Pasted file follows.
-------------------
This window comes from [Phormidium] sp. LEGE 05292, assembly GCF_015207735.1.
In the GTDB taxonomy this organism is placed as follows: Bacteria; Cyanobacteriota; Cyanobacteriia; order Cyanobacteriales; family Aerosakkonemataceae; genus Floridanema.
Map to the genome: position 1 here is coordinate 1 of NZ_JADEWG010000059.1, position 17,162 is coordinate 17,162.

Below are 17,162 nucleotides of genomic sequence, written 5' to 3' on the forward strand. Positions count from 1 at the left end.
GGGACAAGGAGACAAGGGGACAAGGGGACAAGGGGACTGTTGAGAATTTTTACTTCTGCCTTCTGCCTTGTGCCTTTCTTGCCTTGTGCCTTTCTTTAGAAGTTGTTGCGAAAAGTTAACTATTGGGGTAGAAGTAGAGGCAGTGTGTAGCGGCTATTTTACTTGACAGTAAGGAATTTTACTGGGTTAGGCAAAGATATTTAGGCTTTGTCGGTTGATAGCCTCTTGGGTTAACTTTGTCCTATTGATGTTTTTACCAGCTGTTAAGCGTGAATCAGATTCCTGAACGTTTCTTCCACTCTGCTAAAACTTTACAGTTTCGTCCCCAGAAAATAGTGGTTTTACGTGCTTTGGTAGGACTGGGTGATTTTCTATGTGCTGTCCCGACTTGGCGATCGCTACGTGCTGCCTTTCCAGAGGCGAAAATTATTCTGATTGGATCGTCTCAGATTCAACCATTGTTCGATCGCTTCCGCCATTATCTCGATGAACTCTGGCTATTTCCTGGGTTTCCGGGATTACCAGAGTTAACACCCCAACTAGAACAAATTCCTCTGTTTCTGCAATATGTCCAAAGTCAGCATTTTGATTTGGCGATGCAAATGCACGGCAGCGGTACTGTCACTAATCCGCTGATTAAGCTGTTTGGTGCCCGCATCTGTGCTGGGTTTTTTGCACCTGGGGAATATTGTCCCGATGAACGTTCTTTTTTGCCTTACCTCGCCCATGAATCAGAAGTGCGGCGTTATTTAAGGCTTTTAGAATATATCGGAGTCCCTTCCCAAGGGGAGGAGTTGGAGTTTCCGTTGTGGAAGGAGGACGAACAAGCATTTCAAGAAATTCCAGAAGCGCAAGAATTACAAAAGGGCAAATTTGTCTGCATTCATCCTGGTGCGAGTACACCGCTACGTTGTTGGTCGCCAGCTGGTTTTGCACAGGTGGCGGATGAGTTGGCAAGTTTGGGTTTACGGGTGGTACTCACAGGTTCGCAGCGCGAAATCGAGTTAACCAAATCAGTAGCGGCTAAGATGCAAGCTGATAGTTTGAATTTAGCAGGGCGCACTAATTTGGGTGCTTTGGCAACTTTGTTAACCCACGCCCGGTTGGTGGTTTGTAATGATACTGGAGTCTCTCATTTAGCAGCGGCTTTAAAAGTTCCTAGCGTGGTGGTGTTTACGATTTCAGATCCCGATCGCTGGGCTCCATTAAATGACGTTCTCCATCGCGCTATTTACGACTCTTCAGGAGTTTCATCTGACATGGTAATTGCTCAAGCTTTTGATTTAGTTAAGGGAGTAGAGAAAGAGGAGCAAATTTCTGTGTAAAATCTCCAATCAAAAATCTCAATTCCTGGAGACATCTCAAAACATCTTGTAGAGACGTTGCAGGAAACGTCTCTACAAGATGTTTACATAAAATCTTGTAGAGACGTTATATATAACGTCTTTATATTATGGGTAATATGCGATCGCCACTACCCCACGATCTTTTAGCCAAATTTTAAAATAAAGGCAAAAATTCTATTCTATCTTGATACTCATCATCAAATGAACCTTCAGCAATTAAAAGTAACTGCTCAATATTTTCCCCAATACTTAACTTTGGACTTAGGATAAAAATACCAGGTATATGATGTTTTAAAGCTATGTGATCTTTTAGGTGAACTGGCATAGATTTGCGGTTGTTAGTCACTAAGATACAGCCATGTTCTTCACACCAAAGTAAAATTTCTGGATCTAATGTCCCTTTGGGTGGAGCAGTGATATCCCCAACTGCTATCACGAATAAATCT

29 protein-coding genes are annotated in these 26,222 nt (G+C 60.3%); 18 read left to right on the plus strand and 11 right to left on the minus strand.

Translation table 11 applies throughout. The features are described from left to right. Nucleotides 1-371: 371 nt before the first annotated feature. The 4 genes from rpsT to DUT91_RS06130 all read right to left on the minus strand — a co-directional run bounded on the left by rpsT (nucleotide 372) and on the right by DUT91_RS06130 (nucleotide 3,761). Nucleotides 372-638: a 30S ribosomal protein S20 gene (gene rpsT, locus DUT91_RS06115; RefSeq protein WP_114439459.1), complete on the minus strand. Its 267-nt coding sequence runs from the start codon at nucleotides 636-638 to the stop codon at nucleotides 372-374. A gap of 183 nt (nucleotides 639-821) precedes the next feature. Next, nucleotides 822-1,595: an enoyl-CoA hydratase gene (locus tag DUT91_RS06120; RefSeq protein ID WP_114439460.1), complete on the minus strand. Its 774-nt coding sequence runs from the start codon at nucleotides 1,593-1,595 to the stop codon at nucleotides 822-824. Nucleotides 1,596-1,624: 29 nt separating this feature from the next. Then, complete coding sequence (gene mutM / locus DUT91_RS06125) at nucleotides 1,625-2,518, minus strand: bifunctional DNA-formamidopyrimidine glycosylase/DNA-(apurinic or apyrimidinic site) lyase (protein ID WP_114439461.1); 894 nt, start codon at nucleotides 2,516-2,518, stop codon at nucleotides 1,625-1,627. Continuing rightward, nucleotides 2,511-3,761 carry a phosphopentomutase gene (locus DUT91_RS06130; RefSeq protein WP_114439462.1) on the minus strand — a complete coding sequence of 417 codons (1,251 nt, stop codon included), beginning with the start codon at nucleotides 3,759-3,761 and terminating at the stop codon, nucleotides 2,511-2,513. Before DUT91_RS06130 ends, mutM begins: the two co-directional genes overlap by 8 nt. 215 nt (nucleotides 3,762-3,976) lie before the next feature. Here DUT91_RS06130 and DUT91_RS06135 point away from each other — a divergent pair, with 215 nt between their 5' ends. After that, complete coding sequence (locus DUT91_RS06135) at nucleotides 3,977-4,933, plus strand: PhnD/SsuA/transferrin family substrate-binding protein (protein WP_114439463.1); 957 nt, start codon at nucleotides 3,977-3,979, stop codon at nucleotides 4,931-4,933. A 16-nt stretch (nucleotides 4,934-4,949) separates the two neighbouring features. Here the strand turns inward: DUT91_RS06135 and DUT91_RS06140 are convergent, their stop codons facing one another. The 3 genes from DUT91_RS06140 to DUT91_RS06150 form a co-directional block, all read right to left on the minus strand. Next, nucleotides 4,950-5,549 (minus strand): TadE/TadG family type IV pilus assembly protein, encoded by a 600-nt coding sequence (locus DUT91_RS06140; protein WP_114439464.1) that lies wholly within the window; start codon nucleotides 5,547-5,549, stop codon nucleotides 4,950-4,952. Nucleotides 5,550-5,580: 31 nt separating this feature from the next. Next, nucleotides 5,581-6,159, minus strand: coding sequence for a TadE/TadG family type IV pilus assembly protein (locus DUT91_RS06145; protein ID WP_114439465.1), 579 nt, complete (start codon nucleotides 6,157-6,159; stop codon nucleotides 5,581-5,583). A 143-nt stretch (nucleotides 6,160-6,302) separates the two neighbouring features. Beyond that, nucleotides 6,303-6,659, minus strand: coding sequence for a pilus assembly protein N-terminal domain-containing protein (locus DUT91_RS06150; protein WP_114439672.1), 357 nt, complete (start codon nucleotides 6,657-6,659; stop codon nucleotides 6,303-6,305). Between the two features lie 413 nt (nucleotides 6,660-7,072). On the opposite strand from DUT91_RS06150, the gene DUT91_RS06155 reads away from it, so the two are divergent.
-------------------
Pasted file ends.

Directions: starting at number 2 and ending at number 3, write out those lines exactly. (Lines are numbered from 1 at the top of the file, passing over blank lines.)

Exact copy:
In the GTDB taxonomy this organism is placed as follows: Bacteria; Cyanobacteriota; Cyanobacteriia; order Cyanobacteriales; family Aerosakkonemataceae; genus Floridanema.
Map to the genome: position 1 here is coordinate 1 of NZ_JADEWG010000059.1, position 17,162 is coordinate 17,162.